Fridays on the Frontier is an interactive program for 4th and 7th graders sponsored by the Niagara Falls National Heritage Area. This hands-on education program immerses students in the events of the American Revolution on the New York frontier. Students experience British, American and Native American perspectives on the war.
The following are features of the program and interactive activities that students and educators can participate in:
-Pre-visit materials will be available on this website prior to your visit.
-Students can view a pre-visit video on captive Jasper Parrish. Visit the Old Fort Niagara channel on YouTube to view the video, which is entitled "The Narrative of Jasper Parrish."
-Be recruited for the cause of liberty by soldiers of the Continental Army.
-Learn the harrowing story of an American woman, Elizabeth Gilbert, who was captured by a Native war party and brought to Fort Niagara as a prisoner.
-View a musket demonstration and learn about 18th century battlefield technology.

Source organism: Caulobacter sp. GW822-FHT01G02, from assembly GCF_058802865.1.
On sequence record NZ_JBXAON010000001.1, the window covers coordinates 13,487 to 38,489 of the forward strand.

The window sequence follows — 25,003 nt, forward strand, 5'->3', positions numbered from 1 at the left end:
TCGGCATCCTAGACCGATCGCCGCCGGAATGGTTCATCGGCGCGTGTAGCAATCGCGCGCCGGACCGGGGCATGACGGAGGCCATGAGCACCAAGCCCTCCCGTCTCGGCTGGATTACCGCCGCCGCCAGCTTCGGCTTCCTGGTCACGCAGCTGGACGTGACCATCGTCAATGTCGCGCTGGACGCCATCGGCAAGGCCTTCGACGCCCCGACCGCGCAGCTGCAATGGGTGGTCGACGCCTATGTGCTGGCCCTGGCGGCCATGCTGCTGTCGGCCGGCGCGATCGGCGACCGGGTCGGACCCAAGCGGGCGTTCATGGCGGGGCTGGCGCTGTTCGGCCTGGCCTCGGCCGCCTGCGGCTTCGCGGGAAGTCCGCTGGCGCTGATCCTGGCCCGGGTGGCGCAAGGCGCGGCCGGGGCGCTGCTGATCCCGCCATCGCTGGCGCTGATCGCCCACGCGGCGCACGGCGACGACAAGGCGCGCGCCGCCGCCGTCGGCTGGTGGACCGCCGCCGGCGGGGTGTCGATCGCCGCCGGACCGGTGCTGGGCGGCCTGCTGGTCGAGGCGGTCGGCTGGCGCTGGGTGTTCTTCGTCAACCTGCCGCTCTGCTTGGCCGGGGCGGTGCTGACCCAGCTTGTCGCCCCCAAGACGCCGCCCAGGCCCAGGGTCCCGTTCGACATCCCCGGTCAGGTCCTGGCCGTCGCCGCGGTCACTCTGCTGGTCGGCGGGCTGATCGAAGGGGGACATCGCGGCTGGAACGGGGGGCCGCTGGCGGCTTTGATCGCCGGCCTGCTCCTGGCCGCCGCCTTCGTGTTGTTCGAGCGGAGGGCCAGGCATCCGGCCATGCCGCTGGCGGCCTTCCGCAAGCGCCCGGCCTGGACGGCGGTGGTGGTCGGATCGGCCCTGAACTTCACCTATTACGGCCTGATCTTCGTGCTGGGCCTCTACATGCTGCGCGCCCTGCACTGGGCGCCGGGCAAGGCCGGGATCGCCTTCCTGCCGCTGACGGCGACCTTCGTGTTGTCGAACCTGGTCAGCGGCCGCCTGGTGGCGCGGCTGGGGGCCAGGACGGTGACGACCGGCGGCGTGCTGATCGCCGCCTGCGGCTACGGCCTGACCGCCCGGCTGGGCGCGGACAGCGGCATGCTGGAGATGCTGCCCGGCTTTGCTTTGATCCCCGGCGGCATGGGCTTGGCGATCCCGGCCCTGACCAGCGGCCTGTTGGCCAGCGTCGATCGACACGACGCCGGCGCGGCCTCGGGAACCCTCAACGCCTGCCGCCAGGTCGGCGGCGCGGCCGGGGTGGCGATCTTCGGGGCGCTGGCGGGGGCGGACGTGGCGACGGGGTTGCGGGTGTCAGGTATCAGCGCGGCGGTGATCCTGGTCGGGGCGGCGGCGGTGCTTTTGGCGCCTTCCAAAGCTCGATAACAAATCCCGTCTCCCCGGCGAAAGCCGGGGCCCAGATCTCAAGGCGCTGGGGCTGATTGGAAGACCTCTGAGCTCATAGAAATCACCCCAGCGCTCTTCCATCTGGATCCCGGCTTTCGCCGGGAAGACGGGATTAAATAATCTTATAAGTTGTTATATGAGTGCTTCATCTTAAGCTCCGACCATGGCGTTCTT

-Engage in the infantry exercise. Students will use wooden muskets to follow the corporal's commands as he teaches them how soldiers were trained.
-Learn the fine art of blacksmithing by viewing how iron objects were made and repaired at Fort Niagara.
-Experience the fine art of coopering and understand the importance of barrels, how they were made and how vital supplies were moved around the Great Lakes.
-Listen to popular tunes of the colonial period and learn how they regulated the soldier's day.
-Learn how joiners worked with wood to create furniture and other objects needed by Niagara's garrison.
-Bread was a staple of the colonial diet. See how bread was prepared in wood-fired ovens.
-Meet a member of the Indian Department and learn about his job recruiting Natives as British allies.
-Artillery firing. Watch the soldiers load and fire a cannon.
-Learn about the lives of Native Americans who lived near the Fort.
Soldiers' Life: Visit a guard room and learn about the daily lives of common British soldiers.
To register: contact Carrie LaFlair (716) 745-7611 ext. 223 or firstname.lastname@example.org
Sponsored by the Niagara Falls National Heritage Area.
The flow of water was stopped completely over both falls on March 29th 1848 due to an ice jam in the upper river for several hours. This is the only known time to have occurred. The Falls did not actually freeze over, but the flow was stopped to the point where people actually walked out and recovered artifacts from the riverbed!